DURING THE NHL LOCKOUT those of us cursed with both an unhealthy affection for the league and just enough self-loathing to stay informed on a daily basis, found ourselves inundated with union rhetoric. The players were united. They were a brotherhood. After late night CBA negotiations with the evil owners, they would retire to Brad Richards’ Manhattan apartment where Ron Hainsey would pull out his acoustic guitar and sing Pete Seeger songs. They were in this battle together, and nothing could come between the players and their union.
But a CBA was signed, or at least a memorandum of understanding, and the season began. Forgotten were the 113 hockey-less days, the nearly lost season, and a fraternity bonded by a hatred for all things Bettman. The players laced up their skates and returned to the ice and now, halfway into an abridged season, it’s like the lockout never happened. The fans are back, the revenues are up, Don Cherry is an idiot, and the players have returned to their pre-lockout ways, a union hell-bent on self-destruction. It’s not a self-destruction born of drugs—thought that remains an issue—but rather a literal destruction. The players have turned suicidal, and the deaths off the ice that wounded the sport in 2011 will pale in comparison to a death on the ice, which looks as if it’s not far away.
No one tells me how much to drink or how many relationships to destroy on my quest for literary infamy, so perhaps it is presumptuous to argue that the NHLPA needs to mandate behaviour on the ice within its membership. But two incidents in the past week shine a bright interrogative light on the flawed nature of the PA’s lack of self-awareness. First, New York Rangers defenceman Marc Staal took a puck to the face in his team’s 4-2 win over the Philadelphia Flyers. Staal doesn’t not wear a visor. Staal is an idiot, whose hubris could very well cost him not just his career, but his eyesight.
But Staal’s idiocy is not unique to the NHL and the PA. Though approximately 75% of the players wear a visor, that leaves a lot of men on the ice risking their well-being. Visors are mandatory in junior and college hockey, and Staal is young enough to have had to wear one while playing for the Sudbury Wolves in the OHL. And yet, because the league and the PA are dangerously behind-the-times in their old school thinking, Staal was allowed to remove the visor once he arrived in the NHL, which was dangerous because a) he hadn’t been taught to protect himself in lower ranks because he was wearing a visor, and b) HE WASN’T WEARING A GODDAMN VISOR.
The game moves fast, the equipment is state-of-the-art, and the players are careless. That’s a cocktail recipe for disaster. In recent memory we’ve seen Chris Pronger, Bryan Berard, Manny Malhotra, Al MacInnis, and others have their careers ended or irrevocably changed because of eye injuries. And if the players won’t choose to put the visors on, then the league and PA need to mandate their use. Not a player in the league plays without a protective cup (though Brad Marchand could, without any threat to his well-being), and yet the fear of blindness and a career cut short doesn’t scare the players enough to make a rational decision. Boys, you can play without balls (again, ask Marchand) but you can’t play without your eyes.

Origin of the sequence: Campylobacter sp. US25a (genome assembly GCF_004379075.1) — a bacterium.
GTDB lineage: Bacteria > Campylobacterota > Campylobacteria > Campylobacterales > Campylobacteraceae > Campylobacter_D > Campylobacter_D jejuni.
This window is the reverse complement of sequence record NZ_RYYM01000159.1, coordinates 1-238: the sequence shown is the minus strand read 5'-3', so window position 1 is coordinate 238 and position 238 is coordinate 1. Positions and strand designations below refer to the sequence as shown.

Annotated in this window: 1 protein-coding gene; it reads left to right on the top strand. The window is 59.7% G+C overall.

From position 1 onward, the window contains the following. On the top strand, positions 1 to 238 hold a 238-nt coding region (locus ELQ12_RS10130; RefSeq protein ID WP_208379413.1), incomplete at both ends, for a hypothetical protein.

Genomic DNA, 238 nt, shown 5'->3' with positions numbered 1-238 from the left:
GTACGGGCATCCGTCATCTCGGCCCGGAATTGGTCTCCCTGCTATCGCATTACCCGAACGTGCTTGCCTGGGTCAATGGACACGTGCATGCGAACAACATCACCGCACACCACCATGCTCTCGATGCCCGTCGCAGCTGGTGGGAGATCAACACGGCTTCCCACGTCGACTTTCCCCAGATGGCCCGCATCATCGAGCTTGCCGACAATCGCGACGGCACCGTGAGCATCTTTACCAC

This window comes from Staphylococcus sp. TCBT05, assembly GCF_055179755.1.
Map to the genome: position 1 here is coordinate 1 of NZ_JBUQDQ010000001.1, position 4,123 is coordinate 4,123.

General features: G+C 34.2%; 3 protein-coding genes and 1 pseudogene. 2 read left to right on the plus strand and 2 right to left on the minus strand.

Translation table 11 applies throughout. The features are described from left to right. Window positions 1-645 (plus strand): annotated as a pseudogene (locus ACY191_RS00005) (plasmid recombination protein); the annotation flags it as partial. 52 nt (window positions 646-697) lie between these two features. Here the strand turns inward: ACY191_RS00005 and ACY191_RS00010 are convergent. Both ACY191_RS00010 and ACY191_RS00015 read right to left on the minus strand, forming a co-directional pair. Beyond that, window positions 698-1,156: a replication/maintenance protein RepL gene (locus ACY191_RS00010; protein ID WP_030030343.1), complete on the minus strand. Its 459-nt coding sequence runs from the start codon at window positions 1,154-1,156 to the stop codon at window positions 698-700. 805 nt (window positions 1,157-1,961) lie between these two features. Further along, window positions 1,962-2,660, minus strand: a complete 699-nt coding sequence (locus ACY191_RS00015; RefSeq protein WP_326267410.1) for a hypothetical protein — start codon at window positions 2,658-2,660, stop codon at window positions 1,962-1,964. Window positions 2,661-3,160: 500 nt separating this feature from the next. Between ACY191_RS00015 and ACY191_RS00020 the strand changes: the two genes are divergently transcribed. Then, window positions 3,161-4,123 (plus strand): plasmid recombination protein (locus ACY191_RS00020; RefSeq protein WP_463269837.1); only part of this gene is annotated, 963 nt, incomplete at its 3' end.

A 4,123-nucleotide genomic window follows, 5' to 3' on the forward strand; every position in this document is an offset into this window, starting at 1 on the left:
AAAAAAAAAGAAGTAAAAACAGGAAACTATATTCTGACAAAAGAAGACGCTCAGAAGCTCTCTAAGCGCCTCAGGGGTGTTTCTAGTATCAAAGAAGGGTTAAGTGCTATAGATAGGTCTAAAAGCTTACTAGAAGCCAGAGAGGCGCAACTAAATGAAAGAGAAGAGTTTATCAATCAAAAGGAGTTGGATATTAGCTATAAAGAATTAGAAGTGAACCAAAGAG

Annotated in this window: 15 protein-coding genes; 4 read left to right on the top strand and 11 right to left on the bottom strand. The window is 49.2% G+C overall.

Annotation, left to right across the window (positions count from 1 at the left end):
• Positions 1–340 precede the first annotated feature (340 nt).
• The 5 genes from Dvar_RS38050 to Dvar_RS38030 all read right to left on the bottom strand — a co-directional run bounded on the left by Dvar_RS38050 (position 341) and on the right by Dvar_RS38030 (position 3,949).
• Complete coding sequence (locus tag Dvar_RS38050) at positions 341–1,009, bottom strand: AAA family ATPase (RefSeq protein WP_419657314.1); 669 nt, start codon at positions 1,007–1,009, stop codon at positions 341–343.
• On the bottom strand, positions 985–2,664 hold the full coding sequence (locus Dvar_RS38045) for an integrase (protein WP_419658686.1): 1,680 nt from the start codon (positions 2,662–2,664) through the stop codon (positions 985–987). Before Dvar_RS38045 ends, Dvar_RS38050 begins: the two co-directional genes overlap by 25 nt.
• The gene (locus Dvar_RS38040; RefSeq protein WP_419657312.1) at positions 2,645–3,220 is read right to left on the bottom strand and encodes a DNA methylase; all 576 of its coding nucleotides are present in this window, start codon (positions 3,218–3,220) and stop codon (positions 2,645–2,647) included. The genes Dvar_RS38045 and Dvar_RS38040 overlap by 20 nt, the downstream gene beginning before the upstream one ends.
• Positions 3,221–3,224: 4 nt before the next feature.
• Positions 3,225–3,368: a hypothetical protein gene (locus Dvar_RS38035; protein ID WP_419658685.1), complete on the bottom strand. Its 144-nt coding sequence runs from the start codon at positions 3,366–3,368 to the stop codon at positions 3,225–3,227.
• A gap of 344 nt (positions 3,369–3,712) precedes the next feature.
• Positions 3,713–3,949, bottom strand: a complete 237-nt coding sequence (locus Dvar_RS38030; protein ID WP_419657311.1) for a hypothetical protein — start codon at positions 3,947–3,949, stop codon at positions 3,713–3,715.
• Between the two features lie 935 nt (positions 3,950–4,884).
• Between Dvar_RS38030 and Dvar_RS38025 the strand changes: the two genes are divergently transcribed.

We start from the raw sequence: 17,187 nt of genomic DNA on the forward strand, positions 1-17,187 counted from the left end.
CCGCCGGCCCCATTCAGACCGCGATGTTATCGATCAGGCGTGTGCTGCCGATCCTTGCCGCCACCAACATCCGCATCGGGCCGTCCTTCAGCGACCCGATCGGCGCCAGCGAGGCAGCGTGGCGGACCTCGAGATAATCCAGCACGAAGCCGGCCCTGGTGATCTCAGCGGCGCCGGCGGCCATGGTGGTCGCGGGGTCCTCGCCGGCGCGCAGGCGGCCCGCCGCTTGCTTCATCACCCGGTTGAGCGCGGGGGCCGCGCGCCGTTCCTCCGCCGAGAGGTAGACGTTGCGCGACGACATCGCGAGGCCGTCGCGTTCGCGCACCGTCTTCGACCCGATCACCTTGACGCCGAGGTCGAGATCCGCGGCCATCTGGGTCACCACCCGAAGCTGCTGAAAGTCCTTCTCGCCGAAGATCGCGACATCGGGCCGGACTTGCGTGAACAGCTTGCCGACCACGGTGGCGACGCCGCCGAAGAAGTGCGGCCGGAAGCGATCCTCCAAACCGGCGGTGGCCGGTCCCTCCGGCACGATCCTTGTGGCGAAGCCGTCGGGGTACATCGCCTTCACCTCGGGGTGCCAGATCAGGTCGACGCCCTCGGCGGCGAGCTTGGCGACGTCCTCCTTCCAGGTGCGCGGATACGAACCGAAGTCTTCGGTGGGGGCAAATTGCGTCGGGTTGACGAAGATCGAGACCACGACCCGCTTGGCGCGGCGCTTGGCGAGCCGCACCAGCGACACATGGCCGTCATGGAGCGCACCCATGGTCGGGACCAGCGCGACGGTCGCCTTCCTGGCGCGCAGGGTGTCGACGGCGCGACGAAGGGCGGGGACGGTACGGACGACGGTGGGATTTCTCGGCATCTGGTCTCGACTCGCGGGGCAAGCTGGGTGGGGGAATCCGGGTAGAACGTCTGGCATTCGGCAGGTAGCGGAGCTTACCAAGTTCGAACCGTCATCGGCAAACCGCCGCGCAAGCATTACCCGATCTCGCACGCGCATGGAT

Far be it from the PA to have their lunacy restricted to one flaw. Again, last week, we saw yet another staged fight, a useless display of barbarism distracting the game from its essence. Toronto’s Frazer McLaren challenged Ottawa’s David Dziurzynski to scrap just 26 seconds into a Sens-Leafs tilt, and Dziurzynski—a rookie with a lot to prove in a league that too often ask you to prove the inane, to atone for its father’s fatuity—accepted McLaren’s offer after first refusing. McLaren knocked him out with a vicious punch, leaving the Sens’ forward concussed and unconscious on the ice. It was a frightening, and ultimately sad, example of how the league’s stubborn refusal to outlaw staged fights will no doubt one day lead to something much worse than a concussion, or a shortened career. A fight-related death is inevitable, and if the NHL won’t address it then the PA needs to do a better job of managing and maturing its membership, explaining that you can’t continue your career if you’re dead, or blind, or permanently concussed.
Fighting isn’t allowed in hockey, contrary to popular stupidity. It’s a penalty, just as are slashing, boarding, and stabbing a guy with your skate. I’m not naïve enough to believe that fighting will be removed from the NHL, it is also an inevitability given the physical nature of the sport. I’ve cheered a hockey fight, but I appreciate a player who has the skills to play the game and fight, not fight and endure the game. But these thoughtless exercises in pugilism not only detract from the sport’s more admirable and exciting qualities, but in providing roster spots to thugs instead of skilled players the NHL dilutes the game’s talent, and restricts its growth.
Hockey players have lost the ability or willingness to police themselves. Just as PA head Don Fehr presided over Major League Baseball’s performance enhancing drug era which tainted and altered the game irreparably, he is now leading a union that is its own worst enemy, and its drug of choice is not HGH or stanozolol, but rather hubris, petulance, and ignorance. Staged fights and dangerous lack of equipment will ultimately lead to something worse than the quiet room, the IR, or the AHL. NHL players are incapable of understanding the nature and danger of their ignorance, and those charged with overseeing their welfare—not just financial—need to step in and make these important decisions for them.